Kansas City bans guns in city buildings
March 6, 2004
The City Council has banned anyone from carrying firearms into city buildings unless they are specifically authorized to do so.
Lawrence lesbians apply for license
March 6, 2004
A lesbian couple recently applied for a marriage license in Douglas County and were turned away, officials said.
Error opens door for Rangers’ victory over Royals, 10-5
March 6, 2004
Juan Gonzalez helped the Texas Rangers win another game, even though he is now on a different team.
K.C. renews Berroa’s pact
March 6, 2004
The Kansas City Royals renewed the contract of Angel Berroa, the 2003 AL Rookie of the Year, and two others Friday. Berroa hit .292 with 17 home runs, 92 runs, 73 RBIs and stole 21 bases last season. He committed just five errors in his final 95 games, including a 49-consecutive game errorless streak at shortstop.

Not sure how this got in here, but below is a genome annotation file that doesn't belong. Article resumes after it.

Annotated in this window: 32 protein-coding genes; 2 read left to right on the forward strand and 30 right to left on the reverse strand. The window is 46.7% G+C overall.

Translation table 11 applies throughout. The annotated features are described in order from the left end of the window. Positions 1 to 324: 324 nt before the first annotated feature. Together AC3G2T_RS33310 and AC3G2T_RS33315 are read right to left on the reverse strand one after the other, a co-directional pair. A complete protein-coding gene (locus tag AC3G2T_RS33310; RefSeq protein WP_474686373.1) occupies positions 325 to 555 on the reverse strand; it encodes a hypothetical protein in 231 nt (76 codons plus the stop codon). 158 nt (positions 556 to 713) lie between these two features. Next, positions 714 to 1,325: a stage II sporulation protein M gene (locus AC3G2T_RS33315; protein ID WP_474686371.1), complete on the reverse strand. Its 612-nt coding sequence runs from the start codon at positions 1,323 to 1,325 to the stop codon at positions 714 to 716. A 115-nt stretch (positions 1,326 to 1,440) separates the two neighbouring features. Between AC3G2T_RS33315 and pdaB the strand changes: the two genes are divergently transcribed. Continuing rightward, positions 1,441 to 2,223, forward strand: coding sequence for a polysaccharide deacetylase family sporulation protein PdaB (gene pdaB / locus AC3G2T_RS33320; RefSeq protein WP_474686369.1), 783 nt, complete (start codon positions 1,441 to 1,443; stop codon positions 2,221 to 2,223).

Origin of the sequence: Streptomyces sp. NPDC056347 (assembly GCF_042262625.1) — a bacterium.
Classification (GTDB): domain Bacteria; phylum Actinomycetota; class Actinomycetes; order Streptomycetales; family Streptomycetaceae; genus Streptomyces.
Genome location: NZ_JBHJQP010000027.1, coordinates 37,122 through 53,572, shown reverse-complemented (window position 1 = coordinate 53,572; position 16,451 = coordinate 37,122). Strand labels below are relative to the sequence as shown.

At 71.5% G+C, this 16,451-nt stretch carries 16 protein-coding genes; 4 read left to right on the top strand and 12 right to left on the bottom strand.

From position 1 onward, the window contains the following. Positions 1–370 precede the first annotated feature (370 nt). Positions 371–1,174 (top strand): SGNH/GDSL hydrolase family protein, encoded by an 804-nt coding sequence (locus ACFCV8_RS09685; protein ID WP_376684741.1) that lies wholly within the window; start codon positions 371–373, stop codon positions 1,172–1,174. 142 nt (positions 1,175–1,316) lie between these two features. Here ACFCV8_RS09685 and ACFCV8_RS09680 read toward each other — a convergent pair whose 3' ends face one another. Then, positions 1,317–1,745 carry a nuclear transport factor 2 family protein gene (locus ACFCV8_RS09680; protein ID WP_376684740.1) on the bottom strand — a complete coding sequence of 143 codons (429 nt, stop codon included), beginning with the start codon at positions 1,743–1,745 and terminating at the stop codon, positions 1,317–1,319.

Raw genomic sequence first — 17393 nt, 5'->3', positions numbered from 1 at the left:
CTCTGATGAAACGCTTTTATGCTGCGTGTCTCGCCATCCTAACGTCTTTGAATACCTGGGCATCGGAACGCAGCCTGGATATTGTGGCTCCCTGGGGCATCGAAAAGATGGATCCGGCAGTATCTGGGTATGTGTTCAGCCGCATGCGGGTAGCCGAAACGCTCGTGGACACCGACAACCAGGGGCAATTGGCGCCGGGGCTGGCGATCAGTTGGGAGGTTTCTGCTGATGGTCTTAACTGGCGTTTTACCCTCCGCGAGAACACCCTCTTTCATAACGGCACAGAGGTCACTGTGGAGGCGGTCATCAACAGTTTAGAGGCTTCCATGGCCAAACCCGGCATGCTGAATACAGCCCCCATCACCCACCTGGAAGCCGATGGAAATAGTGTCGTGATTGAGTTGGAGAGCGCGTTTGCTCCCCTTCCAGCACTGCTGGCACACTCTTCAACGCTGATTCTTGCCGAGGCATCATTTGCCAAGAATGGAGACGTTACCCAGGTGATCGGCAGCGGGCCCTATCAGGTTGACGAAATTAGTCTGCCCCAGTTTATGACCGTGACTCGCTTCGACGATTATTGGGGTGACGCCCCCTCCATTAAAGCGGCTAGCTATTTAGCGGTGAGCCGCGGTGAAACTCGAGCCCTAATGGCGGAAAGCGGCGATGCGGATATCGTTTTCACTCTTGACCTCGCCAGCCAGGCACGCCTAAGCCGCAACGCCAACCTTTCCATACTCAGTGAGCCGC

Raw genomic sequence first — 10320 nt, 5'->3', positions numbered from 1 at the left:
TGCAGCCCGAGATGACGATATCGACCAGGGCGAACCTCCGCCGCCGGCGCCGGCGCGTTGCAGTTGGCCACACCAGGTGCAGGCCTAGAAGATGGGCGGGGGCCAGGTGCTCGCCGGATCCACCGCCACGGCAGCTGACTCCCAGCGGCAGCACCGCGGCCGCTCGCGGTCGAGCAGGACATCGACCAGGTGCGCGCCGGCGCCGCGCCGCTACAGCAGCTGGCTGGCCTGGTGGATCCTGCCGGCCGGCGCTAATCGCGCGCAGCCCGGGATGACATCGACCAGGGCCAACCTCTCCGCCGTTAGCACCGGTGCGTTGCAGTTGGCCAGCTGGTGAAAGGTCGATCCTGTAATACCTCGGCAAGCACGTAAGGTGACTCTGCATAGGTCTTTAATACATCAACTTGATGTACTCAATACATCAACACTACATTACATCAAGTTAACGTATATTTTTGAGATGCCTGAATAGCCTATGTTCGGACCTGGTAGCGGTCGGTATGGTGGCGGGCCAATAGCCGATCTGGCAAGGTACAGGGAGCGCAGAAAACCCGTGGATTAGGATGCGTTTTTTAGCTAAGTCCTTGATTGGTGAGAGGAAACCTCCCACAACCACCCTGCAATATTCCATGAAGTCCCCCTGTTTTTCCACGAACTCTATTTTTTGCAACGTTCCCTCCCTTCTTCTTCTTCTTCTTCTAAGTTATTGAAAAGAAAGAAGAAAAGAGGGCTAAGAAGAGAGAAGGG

Marlins spare no expense for championship ring
March 6, 2004
Reliever Ugueth Urbina plans to wear the Florida Marlins’ huge new championship ring on his thumb. Third baseman Mike Lowell jokes that he’ll need a bodyguard to protect it. Manager Jack McKeon says he’ll be reluctant to wear it all the time.
Donald A. Grob
March 6, 2004
David Lee Spellman
March 6, 2004
Aris Markis Benimon-Turner
March 6, 2004
Sebelius endorses Kerry
Fund-raiser features former candidate Clark
March 6, 2004
Like son, like mother: Gov. Kathleen Sebelius endorsed Democratic Sen. John Kerry on Friday as her choice for president.
Daetwiler services
March 6, 2004
Mary Winifred ‘Freddie’ Mills
March 6, 2004
Craig Steven Sachen